A tattoo on an arm depicts a skull with various colored gemstones embedded in and around it, alongside detailed shading and intricate designs.

Traditional style tattoos are the artistic embodiment of wanderlust and freedom. When they first started appearing on people in American culture in the 1930’s they symbolized a rejection of the American dream and represented a life lived outside the confines of mainstream society. As for today, they say still mean the same thing. Tattoo legend, Norman Collins aka Sailor Jerry pioneered this iconic style in Hawaii during World War II, which was the crossroads for millions of American men at the time. With the revival of Tradition style tattoos, these pieces imbue their bearers with the same concepts they were born of: a rejection of mainstream culture and the quest for a different existence.

Traditional tattoos, also known as American, Western, or Old School are characterized by its clean black outlines, vivid colors, and minimal shading. These are fundamental to traditional style and make it one of the most bold and iconic tattoo styles there is. Traditional tattoos often depict women, daggers, roses, wolves, skulls, ships, and more. Traditional tattoos are a union of boldness and complexity. They represent a unique era in mankind’s connection to tattooing and at the same time pay homage to the tattoos they have descended from.

Tattoos can be traced back thousands of years to ancient cultures of the east. Mummies dating 3,000 years old have been found with tattoos as well as ancient depictions of people and even figurine. It wasn’t until the 1700’s that Western culture began to take part in the art of tattooing. Those who desired to leave the constraints of society in search of something else were the first to adopt the craft. And they were none other than sailors. Captain James Cook and crew were inspired by their experiences in the east and started tattooing each other to told tales of their journey.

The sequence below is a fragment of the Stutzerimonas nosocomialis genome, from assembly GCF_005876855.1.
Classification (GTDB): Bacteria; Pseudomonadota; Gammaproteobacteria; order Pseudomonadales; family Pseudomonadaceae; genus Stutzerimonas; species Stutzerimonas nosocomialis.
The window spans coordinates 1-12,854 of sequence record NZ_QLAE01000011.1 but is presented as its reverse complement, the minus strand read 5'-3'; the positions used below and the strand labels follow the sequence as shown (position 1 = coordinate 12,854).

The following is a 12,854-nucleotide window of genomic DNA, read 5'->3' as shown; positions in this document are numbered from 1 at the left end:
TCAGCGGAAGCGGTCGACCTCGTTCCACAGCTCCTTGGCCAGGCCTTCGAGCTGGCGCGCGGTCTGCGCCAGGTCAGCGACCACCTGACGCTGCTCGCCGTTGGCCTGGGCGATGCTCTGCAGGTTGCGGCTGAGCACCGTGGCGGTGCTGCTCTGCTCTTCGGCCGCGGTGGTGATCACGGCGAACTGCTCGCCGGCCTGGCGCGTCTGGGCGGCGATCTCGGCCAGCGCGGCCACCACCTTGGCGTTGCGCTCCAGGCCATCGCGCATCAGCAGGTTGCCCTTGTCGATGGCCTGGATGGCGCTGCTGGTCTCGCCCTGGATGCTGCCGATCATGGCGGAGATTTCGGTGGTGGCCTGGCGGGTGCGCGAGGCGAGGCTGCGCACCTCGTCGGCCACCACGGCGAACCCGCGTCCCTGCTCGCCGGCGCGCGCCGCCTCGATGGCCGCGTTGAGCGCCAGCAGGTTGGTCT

As time passed tattoos remained within a small section of the American culture spectrum: sailors, homeless, and circus freaks.

It wasn’t until World War II that layers of American society came together in a rare moment in history to unite against opposing forces. And as tattoos graced only the staunchest servicemen before, millions of men were exposed to body art as they took shore leave in Hawaii. And as the different classes of American men came together at the intersection of Honolulu during the war, there was a tattoo shop ran by a heavily tattooed former Navy man by the name of Sailor Jerry.

As Honolulu became the ultimate destination for servicemen on shore leave Sailor Jerry built his reputation on their arms, backs and shoulders. This is where his audacious iconography and vibrant colors changed the world of tattoos forever. Out of pure creative ambition Sailor Jerry cultivated a new kind of tattooing.

Ironically, the new style he was tattooing on the men fighting in the war was heavily influenced by the same culture that had started it. As one of the first Westerners to learn from the great Japanese tattoo masters, he built on the ancient Japanese techniques he learned and combined them with the bravado of his American sensibilities. Through sheer mastery of the creative techniques he refined his style into what we revere today as Traditional style.

As tattoos are more acceptable in American culture today this style has evolved into many other categories of body art. Neo Traditional pays homage to the original style with the use of thick, black outlines and well saturated colors with an expanded repertoire of imagery and meanings.

Traditional tattoos represent a crucial moment in evolution of tattoos, and a major event that led to the integration of tattoos we see in American culture today.

If you’re interested in getting a Traditional tattoo of your own, we can help. Reach out and one of our artists will get back to you soon.

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